This course is an intensive, 14 day, field-based experience in the Cook Islands. Most lectures and laboratories will take place in the field, to ensure a hands-on learning experience grounded on theory, supported by professional methods and exposure to indigenous knowledge. The course introduces students to continental and marine environments that preserve Earth and human history: carbonate atolls and reefs, carbonate rocks, caves, cave morphologies, cave sediments, embedding catastrophic events, stalagmites and stalactites. The transmission of anthropogenic climate and environmental signals from surface through soil and underground is explored. Students will discover how calcium carbonate formations preserve Earth and human history and how they function as ancient climate and sea-level change archives. They will learn to reconstruct the evolution of a Pacific Island landscape by observation of both surface and underground morphologies. During the field study students will conduct practical measurements used in environmental monitoring and will apply these measurements to understand current threats to vulnerable carbonate environments. They will also learn both indigenous perspectives about land use and how the threat of seal-level rise may be faced by adaptation to climate change.
Not currently offered.
This Course was last offered in Semester 2 - 2019.
On successful completion of the course students will be able to:
1. Integrate theoretical, analytical and practical learning in the application of field-based problem solving.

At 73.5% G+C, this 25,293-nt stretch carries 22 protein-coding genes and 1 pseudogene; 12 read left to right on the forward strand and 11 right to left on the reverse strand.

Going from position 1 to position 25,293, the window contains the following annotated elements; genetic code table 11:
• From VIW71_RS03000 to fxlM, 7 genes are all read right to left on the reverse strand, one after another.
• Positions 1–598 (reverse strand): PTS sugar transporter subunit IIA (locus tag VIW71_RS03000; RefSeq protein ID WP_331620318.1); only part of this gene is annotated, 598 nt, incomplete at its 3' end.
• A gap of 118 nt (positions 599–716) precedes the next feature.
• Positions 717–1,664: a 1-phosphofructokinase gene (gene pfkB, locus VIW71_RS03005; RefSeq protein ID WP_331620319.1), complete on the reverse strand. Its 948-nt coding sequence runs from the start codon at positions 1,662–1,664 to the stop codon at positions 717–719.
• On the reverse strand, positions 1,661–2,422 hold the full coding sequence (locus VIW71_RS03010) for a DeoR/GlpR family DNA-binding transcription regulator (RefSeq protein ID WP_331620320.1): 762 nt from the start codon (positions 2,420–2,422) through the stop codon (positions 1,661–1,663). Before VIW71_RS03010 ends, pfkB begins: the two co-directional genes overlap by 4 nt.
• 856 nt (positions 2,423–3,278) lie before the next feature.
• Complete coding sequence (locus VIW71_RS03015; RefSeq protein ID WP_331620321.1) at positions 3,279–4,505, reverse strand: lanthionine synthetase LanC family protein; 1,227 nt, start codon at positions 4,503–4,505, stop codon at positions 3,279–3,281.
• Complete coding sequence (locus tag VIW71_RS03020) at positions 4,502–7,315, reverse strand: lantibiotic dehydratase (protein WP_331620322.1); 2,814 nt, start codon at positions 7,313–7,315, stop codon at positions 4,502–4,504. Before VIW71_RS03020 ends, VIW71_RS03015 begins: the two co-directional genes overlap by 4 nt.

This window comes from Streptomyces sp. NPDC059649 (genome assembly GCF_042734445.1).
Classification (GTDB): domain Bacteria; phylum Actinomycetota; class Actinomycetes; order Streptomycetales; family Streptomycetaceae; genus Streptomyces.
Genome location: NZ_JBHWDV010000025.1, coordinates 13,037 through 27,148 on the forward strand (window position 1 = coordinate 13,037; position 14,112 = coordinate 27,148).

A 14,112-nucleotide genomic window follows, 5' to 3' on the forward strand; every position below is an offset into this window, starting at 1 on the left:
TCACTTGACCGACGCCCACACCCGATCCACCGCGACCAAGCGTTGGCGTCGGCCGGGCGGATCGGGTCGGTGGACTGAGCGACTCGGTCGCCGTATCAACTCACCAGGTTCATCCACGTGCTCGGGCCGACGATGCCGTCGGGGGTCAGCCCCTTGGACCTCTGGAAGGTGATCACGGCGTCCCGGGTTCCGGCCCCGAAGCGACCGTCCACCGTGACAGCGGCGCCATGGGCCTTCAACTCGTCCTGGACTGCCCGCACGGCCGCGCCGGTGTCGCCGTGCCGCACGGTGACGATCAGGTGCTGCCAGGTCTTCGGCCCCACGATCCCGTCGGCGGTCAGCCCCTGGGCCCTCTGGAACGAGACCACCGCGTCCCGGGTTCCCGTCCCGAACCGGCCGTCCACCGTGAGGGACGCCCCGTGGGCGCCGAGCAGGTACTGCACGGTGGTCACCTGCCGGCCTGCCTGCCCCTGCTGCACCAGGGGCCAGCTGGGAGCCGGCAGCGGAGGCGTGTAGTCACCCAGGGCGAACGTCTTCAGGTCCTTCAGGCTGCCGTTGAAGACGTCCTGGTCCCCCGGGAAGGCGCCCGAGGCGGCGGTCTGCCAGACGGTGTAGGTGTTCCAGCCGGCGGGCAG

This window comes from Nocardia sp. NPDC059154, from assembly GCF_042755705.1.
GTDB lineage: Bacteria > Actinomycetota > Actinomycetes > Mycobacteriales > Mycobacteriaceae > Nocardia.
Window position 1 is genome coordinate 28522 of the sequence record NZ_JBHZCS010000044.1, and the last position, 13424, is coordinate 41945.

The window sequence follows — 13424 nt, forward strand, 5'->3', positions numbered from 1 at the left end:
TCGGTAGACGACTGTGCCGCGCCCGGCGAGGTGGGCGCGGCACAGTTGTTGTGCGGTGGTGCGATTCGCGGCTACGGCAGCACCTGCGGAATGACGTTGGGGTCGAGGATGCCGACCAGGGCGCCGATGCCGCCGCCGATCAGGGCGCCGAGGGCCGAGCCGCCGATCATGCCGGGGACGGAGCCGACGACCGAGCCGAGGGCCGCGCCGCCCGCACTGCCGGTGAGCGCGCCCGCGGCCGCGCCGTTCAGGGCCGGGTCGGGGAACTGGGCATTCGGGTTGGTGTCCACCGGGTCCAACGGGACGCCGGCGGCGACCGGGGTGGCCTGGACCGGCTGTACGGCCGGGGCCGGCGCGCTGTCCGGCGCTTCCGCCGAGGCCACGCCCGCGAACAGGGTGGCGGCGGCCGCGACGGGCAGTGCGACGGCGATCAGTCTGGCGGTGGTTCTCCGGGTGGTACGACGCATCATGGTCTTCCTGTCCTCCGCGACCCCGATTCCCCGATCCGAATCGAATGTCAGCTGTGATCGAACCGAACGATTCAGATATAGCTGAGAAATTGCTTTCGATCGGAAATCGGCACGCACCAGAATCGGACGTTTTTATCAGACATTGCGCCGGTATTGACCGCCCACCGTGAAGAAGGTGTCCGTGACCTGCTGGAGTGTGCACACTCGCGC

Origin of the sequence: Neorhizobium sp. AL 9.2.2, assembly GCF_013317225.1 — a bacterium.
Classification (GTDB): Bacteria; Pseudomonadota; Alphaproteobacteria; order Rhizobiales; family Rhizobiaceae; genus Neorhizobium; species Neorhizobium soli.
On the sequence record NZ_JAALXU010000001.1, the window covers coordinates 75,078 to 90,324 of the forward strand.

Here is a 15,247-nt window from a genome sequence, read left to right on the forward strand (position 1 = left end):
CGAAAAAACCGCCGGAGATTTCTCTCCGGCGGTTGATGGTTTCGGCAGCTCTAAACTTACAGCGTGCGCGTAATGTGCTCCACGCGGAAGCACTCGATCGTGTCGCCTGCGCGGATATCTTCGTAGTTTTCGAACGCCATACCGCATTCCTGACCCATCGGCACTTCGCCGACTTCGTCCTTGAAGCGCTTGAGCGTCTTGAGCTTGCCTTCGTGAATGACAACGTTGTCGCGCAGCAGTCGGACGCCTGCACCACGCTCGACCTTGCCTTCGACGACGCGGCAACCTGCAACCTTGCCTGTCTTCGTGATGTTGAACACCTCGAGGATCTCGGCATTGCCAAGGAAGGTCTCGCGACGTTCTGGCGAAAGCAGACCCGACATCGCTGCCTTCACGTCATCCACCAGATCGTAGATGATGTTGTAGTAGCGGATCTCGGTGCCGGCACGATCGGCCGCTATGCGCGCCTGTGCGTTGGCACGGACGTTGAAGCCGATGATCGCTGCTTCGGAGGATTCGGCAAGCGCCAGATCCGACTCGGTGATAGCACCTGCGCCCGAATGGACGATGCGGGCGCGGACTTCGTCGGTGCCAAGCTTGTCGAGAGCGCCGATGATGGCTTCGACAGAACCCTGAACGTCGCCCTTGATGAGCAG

2. Operate independently and effectively in a field based environment.
3. Combine the use of analytical techniques, data gathering, notes and illustrative materials to draw rational scientific conclusions.
4. Compile a scientific report based on group and personal contributions derived from field and laboratory exercises.
5. Present scientific findings contextualised within a cultural framework to an audience.
GEOS3260 is conducted in a karst area of the Cook Islands with easily accessible caves and surface landscape, including the modern reefs. The syllabus consists of a 14 day field study, with most lectures and laboratories conducted in the field. On campus, students will be involved in risk assessment, self-learning research, acquisition of scientific writing skills and scientific presentation of research results.Student are highly encouraged to review and action inoculation recommendations for the Cook Islands, prior to departure. Recommendations for the Cook Islands can be found here.
The successful completion of a minimum of 160 units of previous studies. Studies in a related field of science (environmental science, chemistry, geology) is highly desirable. Students will need highly developed independent study habits and writing reports skills, and a basic understanding of OH&S principles and operating procedures.
Presentation: Individual Presentation
Written Assignment: Field Report
The University of Newcastle acknowledges the traditional custodians of the lands within our footprint areas: Awabakal, Darkinjung, Biripai, Worimi, Wonnarua, and Eora Nations. We also pay respect to the wisdom of our Elders past and present.